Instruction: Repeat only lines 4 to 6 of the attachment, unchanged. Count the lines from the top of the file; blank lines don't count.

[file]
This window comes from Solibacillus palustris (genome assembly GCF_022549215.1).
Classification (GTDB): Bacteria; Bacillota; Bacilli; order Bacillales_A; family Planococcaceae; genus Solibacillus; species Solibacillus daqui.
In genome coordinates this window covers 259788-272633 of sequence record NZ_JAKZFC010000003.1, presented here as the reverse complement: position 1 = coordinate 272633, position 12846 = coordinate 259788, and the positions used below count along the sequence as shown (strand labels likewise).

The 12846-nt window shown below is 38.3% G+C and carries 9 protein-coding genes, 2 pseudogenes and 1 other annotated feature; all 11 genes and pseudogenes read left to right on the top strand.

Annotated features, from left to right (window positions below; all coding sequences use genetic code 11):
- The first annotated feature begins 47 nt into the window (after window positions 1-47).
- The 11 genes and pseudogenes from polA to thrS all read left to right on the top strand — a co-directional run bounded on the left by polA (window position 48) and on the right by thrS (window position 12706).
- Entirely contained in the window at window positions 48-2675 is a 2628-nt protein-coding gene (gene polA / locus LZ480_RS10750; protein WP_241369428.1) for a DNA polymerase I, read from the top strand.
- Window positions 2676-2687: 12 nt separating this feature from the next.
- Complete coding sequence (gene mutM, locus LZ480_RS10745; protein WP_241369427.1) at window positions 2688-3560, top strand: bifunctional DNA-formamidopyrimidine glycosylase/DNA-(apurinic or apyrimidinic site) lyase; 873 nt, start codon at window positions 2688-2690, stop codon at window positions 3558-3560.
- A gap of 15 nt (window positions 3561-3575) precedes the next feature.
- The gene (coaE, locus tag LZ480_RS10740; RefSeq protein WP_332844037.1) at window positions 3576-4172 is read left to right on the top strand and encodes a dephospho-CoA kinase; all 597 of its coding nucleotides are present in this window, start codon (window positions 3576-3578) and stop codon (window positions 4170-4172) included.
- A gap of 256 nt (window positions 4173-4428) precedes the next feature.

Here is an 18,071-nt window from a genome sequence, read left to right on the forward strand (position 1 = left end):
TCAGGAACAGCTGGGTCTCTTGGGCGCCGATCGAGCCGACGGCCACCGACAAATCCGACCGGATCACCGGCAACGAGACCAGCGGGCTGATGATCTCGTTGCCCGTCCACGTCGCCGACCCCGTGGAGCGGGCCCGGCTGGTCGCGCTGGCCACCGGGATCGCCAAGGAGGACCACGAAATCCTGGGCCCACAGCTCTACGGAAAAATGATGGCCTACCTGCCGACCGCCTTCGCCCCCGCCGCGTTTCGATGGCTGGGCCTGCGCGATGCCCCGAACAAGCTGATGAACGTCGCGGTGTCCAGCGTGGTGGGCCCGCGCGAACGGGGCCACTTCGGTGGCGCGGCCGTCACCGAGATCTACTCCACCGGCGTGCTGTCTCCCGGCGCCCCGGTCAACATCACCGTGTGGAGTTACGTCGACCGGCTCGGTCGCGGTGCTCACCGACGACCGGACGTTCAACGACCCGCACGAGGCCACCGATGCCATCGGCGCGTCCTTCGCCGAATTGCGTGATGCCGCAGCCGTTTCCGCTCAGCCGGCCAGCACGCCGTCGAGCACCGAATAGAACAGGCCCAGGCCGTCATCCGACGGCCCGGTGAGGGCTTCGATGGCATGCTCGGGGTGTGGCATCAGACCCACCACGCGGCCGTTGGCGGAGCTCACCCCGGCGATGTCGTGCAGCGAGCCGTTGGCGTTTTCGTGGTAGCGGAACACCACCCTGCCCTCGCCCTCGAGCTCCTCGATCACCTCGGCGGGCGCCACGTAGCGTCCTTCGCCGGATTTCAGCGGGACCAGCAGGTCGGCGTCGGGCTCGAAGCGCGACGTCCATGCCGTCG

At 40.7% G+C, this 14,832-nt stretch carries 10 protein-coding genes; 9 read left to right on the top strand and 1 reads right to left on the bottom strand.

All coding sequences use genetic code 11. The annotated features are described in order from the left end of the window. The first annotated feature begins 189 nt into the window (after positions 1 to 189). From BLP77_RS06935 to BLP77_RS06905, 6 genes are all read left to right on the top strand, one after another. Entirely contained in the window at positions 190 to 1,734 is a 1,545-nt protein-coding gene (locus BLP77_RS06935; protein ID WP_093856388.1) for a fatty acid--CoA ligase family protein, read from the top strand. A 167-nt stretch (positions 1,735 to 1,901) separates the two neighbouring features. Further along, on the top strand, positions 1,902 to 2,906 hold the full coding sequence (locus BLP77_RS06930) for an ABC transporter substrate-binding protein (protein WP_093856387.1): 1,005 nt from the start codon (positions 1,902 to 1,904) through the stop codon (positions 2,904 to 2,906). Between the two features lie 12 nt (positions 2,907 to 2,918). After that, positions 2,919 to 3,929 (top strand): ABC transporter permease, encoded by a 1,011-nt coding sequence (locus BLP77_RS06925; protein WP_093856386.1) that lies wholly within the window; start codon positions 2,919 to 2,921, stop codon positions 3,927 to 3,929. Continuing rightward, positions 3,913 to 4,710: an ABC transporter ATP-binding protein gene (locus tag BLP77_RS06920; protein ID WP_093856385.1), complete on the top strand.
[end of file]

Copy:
The 12846-nt window shown below is 38.3% G+C and carries 9 protein-coding genes, 2 pseudogenes and 1 other annotated feature; all 11 genes and pseudogenes read left to right on the top strand.

Annotated features, from left to right (window positions below; all coding sequences use genetic code 11):
- The first annotated feature begins 47 nt into the window (after window positions 1-47).